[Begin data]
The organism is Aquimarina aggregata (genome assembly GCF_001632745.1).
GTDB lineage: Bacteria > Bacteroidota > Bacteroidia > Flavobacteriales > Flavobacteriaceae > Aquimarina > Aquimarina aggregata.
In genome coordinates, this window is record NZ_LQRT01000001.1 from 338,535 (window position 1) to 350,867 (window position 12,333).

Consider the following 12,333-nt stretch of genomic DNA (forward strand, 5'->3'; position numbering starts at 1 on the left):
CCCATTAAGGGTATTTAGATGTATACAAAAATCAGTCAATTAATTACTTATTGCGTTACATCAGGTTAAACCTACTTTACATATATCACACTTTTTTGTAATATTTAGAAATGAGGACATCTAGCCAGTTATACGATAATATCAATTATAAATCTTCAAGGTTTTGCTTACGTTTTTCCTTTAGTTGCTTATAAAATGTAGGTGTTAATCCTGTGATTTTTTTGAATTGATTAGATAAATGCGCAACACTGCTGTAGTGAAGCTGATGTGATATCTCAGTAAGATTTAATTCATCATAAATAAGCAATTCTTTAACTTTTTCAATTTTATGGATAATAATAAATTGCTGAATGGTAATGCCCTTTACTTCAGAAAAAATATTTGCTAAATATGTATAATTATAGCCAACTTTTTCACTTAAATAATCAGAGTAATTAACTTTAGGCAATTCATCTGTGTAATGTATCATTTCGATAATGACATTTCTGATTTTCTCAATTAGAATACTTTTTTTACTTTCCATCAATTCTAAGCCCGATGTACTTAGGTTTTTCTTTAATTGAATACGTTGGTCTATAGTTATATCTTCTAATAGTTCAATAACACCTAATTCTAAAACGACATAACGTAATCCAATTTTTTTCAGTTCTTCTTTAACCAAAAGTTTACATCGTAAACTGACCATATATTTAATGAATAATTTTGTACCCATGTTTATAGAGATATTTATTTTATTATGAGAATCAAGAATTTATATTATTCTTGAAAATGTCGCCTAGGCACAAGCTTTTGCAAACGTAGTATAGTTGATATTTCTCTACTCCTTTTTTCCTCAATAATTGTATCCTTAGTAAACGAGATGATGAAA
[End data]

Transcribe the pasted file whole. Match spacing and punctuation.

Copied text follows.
The organism is Aquimarina aggregata (genome assembly GCF_001632745.1).
GTDB lineage: Bacteria > Bacteroidota > Bacteroidia > Flavobacteriales > Flavobacteriaceae > Aquimarina > Aquimarina aggregata.
In genome coordinates, this window is record NZ_LQRT01000001.1 from 338,535 (window position 1) to 350,867 (window position 12,333).

Consider the following 12,333-nt stretch of genomic DNA (forward strand, 5'->3'; position numbering starts at 1 on the left):
CCCATTAAGGGTATTTAGATGTATACAAAAATCAGTCAATTAATTACTTATTGCGTTACATCAGGTTAAACCTACTTTACATATATCACACTTTTTTGTAATATTTAGAAATGAGGACATCTAGCCAGTTATACGATAATATCAATTATAAATCTTCAAGGTTTTGCTTACGTTTTTCCTTTAGTTGCTTATAAAATGTAGGTGTTAATCCTGTGATTTTTTTGAATTGATTAGATAAATGCGCAACACTGCTGTAGTGAAGCTGATGTGATATCTCAGTAAGATTTAATTCATCATAAATAAGCAATTCTTTAACTTTTTCAATTTTATGGATAATAATAAATTGCTGAATGGTAATGCCCTTTACTTCAGAAAAAATATTTGCTAAATATGTATAATTATAGCCAACTTTTTCACTTAAATAATCAGAGTAATTAACTTTAGGCAATTCATCTGTGTAATGTATCATTTCGATAATGACATTTCTGATTTTCTCAATTAGAATACTTTTTTTACTTTCCATCAATTCTAAGCCCGATGTACTTAGGTTTTTCTTTAATTGAATACGTTGGTCTATAGTTATATCTTCTAATAGTTCAATAACACCTAATTCTAAAACGACATAACGTAATCCAATTTTTTTCAGTTCTTCTTTAACCAAAAGTTTACATCGTAAACTGACCATATATTTAATGAATAATTTTGTACCCATGTTTATAGAGATATTTATTTTATTATGAGAATCAAGAATTTATATTATTCTTGAAAATGTCGCCTAGGCACAAGCTTTTGCAAACGTAGTATAGTTGATATTTCTCTACTCCTTTTTTCCTCAATAATTGTATCCTTAGTAAACGAGATGATGAAA